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Posted on September 25 at 9:11 p.m.

For more info about how this bad bill could affect our local Los Padres National Forest, click here:

http://lpfw.org/house-passes-bill-to-...

On Mandated Logging Bill Passes House

Posted on May 1 at 9:21 a.m.

Dick Smith was a true wilderness champion, and fought tirelessly to protect and safeguard our local backcountry. Thank you for helping us remember and celebrate his tremendous legacy - the Los Padres National Forest is a much richer and wilder place because of people like Dick who dedicated their lives to protecting our great outdoors. Great article.

On Who Was Dick Smith?

Posted on March 29 at 9:13 p.m.

Maybeso, please check your facts before levying such serious accusations. ForestWatch timely filed its 2010 tax return last year, in accordance with all legal requirements, and it is publicly available on the internet.

On Fuel Break Squabble

Posted on March 29 at 3:56 p.m.

Bimboteskie, these are new areas being cleared. We're not talking about areas cleared last year -- we're talking about mature native vegetation, some of which is decades and decades old and provides excellent bird habitat. I encourage you to go out and visit the area to familiarize yourself with it.

On Fuel Break Squabble

Posted on March 29 at 12:49 p.m.

Greenbean, we agree that negotiation and communication are key here. That's exactly what we've been doing for the last three years. The discussion first began in 2009, and several email, written, and in-person conversations have occurred since then, most recently in January and March 2012. During all of these conversations, the Forest Service adamantly refused to make reasonable adjustments to their project. That's why we sent them this Notice of Intent. When we repeatedly suggest reasonable solutions (avoid clearing brush from Feb through August) that are required by law, and the Forest Service ignores them, the only other option we have left is to pursue legal remedies.

The County of Santa Barbara, CalFire, and the California Department of Fish & Game all prohibit clearing from Feb thru August to protect nesting birds. In fact, the recently-completed Mission Canyon Community Wildfire Protection Plan (signed by the County and CalFire and prepared by Mission Canyon residents) contains a February through August avoidance period. All we're asking is that the Forest Service get with the program.

BeBe - While some ground-nesting birds can (and do) nest in previously-cleared areas, what we're concerned about is clearing pure stands of native chaparral. This is where birds nest. Fall and early winter would be the ideal time to do this work, before bird nesting occurs.

Interestingly, the Forest Service approved a similar project (a 70 mile wide fuelbreak) in Ojai back in 2006, and imposed a March 1 through August avoidance period. Same bird species, same mountain range, same elevation. That project is currently being implemented, and it's unclear why the Forest Service isn't willing to make this project consistent with past practices.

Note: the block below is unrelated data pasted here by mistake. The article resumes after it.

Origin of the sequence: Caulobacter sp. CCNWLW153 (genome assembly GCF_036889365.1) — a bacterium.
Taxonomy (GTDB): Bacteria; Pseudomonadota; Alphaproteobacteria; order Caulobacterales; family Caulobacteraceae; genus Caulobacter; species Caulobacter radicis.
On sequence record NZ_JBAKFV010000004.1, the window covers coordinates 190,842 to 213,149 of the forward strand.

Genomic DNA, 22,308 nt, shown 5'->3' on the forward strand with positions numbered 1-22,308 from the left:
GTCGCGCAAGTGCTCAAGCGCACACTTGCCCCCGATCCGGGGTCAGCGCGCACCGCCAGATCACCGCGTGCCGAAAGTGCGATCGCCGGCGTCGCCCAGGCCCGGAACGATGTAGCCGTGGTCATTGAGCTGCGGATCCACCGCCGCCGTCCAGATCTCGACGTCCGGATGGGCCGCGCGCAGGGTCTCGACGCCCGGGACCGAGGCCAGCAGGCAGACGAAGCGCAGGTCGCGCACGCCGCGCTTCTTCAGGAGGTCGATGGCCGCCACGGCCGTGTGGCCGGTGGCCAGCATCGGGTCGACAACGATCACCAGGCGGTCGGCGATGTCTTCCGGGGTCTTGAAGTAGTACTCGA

On Fuel Break Squabble

Posted on March 28 at 12:55 p.m.

Becky, our first approach is always one of communication and negotiation. We only rely on litigation when all else fails, as a last resort.

Case in point: We first notified the Forest Service about this nesting songbird issue in 2009, and again in early 2011. When those letters fell on deaf ears, we had two face-to-face meetings with Forest Service staff in January and March 2012. During those meetings, the Forest Service still refused to make reasonable adjustments to their project. That's why we sent them this Notice of Intent. When we repeatedly suggest reasonable solutions (avoid clearing brush from Feb through August) that are required by law, and the Forest Service ignores them, the only other option we have left is to pursue legal remedies.

As we've suggested repeatedly to the Forest Service, they can complete the project outside of the songbird nesting season. This would accomplish their objectives AND protect nesting birds, a win-win for everyone. It's unfortunate that the Forest Service -- in its bureaucratic stubbornness -- would rather go to court than take simple steps to comply with the law. This is our last-ditch effort to get the Forest Service to do the right thing.

On Fuel Break Squabble

Posted on March 8 at 9:08 a.m.

Thanks for your comment, Dr. Dan. Correction, the Buckhorn Road is not one of the six roads that this bill seeks to reopen. Those roads that the bill would open are the McKinley Fire Trail, the Hildreth Road, Pendola Road, Arroyo Burro Road, Potrero Seco Road, and Cherry Creek Road. These roads have been closed for decades, for very good reasons involving public safety, endangered species, wildfire protection, and law enforcement issues. You can visit our website at www.LPFW.org to read our detailed summary of this bill, including a list of these roads and specific reasons why Los Padres ForestWatch opposes their inclusion in this bill along with some of the other environmentally harmful provisions. ForestWatch does not support these controversial provisions and is fully committed to working with members of Congress to remove them if and when the bill starts moving through the process.

On More Wilderness and Off-Roading?

Posted on July 23 at 11:56 a.m.